Dr Sebastian Mitchell BA Ph.D PG.Cert.LTHE

Dr Sebastian Mitchell

Department of English Literature
Senior Lecturer in English Literature

Contact details

132a Arts Building
University of Birmingham
B15 2TT

I joined the department in 2007. My research interests include eighteenth and nineteenth-century British literature and art, and Utopian projection. I’m currently writing a book Utopia and its Discontents for Bloomsbury. I enjoy teaching a wide range of modules on both undergraduate and postgraduate programmes. I’m on research leave until January 2015, and will be Deputy Head of Education for the School on my return.


I have a BA (English and European Literature) from the University of Essex, a PhD from the University of Southampton (Literature), and a postgraduate certificate in learning and teaching in higher education from the University of Birmingham.


Selected modules:

  • Writing Revolutions, 1680-1830 (MA)
  • Discourse of the Passions: eighteenth-century sentimental writing (level H)
  • Utopia and its Discontents (level H)
  • Literature and the Asylum (level I/H)
  • Introduction to Literature (level C)
  • Generic Transformations, 1580-1780 (level I)
  • From Romanticism to Modernism: English Literature 1800-1930 (level I/H)
  • Literature of Selfhood: explorations of identity in narrative fiction from the eighteenth century to the twentieth century (level C)
  • Literature in the Metropolis (urban fiction from London and New York) (level C)
  • The Scottish Enlightenment: An Introduction (day schools)
  • Plato to the Postmodern: Theories of Literature and Art (Level I)

Postgraduate supervision

I supervise MPhil and PhD students on a range of literary and cross-disciplinary subjects and would welcome applications in the following areas:

  • Eighteenth-century literature and culture with respect to questions of national and personal identity
  • Eighteenth-century aesthetic thought
  • Utopian writing


My main research area is the relationship of literature and art in the eighteenth and early nineteenth centuries. I have a recent monograph on this topic, Visions of Britain, 1730–1830: Anglo-Scottish Writing and Representation (Palgrave Macmillan, 2013). The study has been short-listed for the Saltire Society award for Research Book of the Year 2013, and nominated for the James Russell Lowell Prize, MLA, 2014. A long article on contemporary depictions of the Celtic bard Ossian appeared in a special edition of the journal Translation and Literature in September 2013. I’m currently writing a study of projections of ideal communities for Bloomsbury Academic, entitled Utopia and its Discontents, to be published in 2015.

Research groups

I am a member of the department's Restoration, Eighteenth Century, and Romanticism research group, and the College of Arts and Law impact action group.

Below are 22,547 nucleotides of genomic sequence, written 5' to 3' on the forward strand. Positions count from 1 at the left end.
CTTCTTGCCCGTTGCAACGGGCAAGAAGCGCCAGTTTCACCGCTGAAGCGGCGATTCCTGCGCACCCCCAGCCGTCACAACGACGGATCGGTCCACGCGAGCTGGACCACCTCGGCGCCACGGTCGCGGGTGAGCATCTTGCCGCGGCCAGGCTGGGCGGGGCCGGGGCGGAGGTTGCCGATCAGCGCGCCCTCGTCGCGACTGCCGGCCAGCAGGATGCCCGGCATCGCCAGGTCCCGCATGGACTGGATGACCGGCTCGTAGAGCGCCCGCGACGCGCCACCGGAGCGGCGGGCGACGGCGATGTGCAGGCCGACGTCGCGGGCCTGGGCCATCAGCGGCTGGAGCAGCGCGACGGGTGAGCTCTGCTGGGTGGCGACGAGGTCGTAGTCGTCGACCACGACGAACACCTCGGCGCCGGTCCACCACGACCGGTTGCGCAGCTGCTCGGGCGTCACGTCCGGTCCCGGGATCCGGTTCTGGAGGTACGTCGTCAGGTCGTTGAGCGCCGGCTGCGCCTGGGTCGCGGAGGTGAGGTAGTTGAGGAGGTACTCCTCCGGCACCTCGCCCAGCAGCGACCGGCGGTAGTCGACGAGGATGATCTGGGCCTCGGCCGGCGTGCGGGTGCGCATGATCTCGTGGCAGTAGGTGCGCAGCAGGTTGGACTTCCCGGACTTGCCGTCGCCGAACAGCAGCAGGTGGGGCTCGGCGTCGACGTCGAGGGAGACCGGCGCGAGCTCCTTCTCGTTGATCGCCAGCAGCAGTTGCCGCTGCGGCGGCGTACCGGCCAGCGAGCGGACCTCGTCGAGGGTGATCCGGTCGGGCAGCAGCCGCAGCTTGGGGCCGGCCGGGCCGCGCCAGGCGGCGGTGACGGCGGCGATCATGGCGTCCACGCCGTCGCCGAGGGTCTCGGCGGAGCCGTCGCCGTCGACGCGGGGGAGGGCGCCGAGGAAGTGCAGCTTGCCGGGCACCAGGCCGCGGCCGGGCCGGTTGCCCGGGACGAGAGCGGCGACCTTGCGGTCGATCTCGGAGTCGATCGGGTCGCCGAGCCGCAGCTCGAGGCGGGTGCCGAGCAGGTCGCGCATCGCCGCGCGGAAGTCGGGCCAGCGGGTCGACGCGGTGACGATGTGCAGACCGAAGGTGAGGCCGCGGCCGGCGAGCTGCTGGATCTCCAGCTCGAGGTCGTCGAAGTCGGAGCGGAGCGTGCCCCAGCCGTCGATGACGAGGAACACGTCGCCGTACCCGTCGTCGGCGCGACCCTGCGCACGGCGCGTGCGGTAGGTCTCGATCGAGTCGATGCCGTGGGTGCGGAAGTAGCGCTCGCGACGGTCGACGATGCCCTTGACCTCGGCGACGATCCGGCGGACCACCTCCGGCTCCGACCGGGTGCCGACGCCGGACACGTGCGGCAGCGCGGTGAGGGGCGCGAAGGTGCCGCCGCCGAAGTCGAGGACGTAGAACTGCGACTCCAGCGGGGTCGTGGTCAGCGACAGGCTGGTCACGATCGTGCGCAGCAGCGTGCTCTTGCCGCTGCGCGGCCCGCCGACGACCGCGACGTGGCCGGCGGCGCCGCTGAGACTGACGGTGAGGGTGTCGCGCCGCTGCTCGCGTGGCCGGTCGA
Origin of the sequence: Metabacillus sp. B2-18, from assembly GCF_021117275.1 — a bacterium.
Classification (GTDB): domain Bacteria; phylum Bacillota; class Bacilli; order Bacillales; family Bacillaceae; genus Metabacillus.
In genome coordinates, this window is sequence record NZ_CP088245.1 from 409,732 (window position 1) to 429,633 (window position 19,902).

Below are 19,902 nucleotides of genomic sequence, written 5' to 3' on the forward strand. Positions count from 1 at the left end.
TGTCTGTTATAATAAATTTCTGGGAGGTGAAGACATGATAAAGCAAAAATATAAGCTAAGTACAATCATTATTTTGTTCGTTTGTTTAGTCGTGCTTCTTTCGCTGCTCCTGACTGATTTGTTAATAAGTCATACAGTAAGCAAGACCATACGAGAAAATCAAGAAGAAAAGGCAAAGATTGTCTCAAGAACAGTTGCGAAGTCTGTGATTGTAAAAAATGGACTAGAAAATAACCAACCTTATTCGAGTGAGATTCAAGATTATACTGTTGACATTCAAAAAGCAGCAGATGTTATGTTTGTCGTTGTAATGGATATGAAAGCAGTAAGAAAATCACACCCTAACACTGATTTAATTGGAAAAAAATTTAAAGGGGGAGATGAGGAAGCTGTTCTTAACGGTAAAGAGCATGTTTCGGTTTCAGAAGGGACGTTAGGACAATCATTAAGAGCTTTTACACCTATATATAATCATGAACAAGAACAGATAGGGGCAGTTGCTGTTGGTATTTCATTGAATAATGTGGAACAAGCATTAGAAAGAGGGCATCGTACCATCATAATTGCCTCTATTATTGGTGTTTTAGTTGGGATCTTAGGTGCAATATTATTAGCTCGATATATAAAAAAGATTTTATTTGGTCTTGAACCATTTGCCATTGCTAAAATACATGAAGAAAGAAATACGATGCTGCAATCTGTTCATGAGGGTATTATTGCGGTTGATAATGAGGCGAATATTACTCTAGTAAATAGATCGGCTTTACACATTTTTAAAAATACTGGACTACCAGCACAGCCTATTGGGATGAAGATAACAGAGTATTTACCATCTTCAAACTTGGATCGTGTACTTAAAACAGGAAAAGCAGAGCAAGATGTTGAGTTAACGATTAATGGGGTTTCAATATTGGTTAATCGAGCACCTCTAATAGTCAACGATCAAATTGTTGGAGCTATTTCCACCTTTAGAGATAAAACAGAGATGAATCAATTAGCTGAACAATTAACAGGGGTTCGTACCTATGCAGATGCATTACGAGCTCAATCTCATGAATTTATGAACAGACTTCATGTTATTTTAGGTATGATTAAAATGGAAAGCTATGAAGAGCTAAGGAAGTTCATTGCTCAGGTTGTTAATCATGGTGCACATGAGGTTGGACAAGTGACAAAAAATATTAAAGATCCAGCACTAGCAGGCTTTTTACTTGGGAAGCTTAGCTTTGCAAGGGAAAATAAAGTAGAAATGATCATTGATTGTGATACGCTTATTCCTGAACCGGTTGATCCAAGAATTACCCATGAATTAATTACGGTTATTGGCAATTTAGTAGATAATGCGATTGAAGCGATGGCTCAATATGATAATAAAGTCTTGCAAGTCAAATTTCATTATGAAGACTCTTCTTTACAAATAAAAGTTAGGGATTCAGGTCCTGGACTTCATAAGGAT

Other activities

I undertake a range of executive and administrative responsibilities in the deparment. Externally, I provide assessments on the literary significance of eighteenth-century paintings for both commercial and public galleries.I am a member of BSECS (British Society for Eighteenth-Century Studies), serving on the executive 1999-2003; and I am a fellow of the Higher Education Academy.


I regularly deliver conference papers in the United Kingdom and abroad. I spoke at the commemorative conference for Bernard Mandeville at Coimbra University in Portugal in November 2013, at BSECS (Conference of the British Society for Eighteenth-Century Studies) in Oxford in January 2014, at ASECS (Conference of the American Society for Eighteenth-Century Studies) in Williamsburg, VA in March 2014, and at the World Congress of Scottish Literatures in Glasgow in July 2014.


  • 'Celtic Postmodernism: Ossian and Contemporary Art', Translation and Literature 22 (2013), 402–35
  • Visions of Britain, 1730–1830: Anglo-Scottish Writing and Representation(Basingstoke: Palgrave Macmillan, 2013), shortlisted Saltire Society Research Book of the Year, 2013, nominated James Russell Lowell Prize, MLA, 2014
  • ‘Macpherson, Ossian, and Homer’s Iliad’, in Ossian and National Epic, ed. by Gerald Bär and Howard Gaskill (Frankfurt: Peter Lang, 2012), pp. 55–73
  • ‘James Thomson’s Picture Collection and British History Painting’, Journal of the History of Collections, 23 (2011), 153–64 (with a catalogue of Thomson’s pictures as an appendix)
  • ‘Ossian and Ossianic Parallelism in James Barry's Works', Eighteenth-Century Ireland, 23 (2008), 94–120
  • ‘Dark Interpreter: Literary Uses of the Brocken Spectre from Coleridge to Pynchon', Dalhousie Review, 87 (2007), 167–87
  • ‘Oliver Goldsmith's The Deserted Village: Past, Present, and Future', English55 (2006), 123–40
  • ‘Socratic Dialogue, the Humanities and the Art of the Question', Arts and Humanities in Higher Education: An International Journal of Theory, Research and Practice5 (2006), 181–98
  • ‘James Thomson's The Castle of Indolenceand the Allegory of Selfhood', The Cambridge Quarterly, 35 (2006), 327–44
  • ‘“But cast their eyes on these little wretched beings”: The Innocence and Experience of Poor Children in the Late Eighteenth Century', New Formations, 41 (2001), 11530
  • 'James Macpherson's Ossianand the Empire of Sentiment', British Journal for Eight¬eenth-Century Studies, 22 (1999), 155‒71
  • ‘Revolution in the Garden: English Literature in the Information Age', in Innovations in Teaching and Assessing English and Textual Studies(Cambridge: SEDA, 1999), 97‒120
  • ‘Literature and Ethics: The Uses of English in Higher Education' in Proceedings of the Con¬ference of the Higher Education Arts Network(Milton Keynes: The Open University, 1998), 26‒37
  • Dombey and Son: Families and Commerce' and ‘Dombey and Son: Industry and Empire' in The Nineteenth-Century Novel, ed. by Delia da Sousa Correa (London: Routledge, 2000), pp. 136‒58, and pp. 159‒85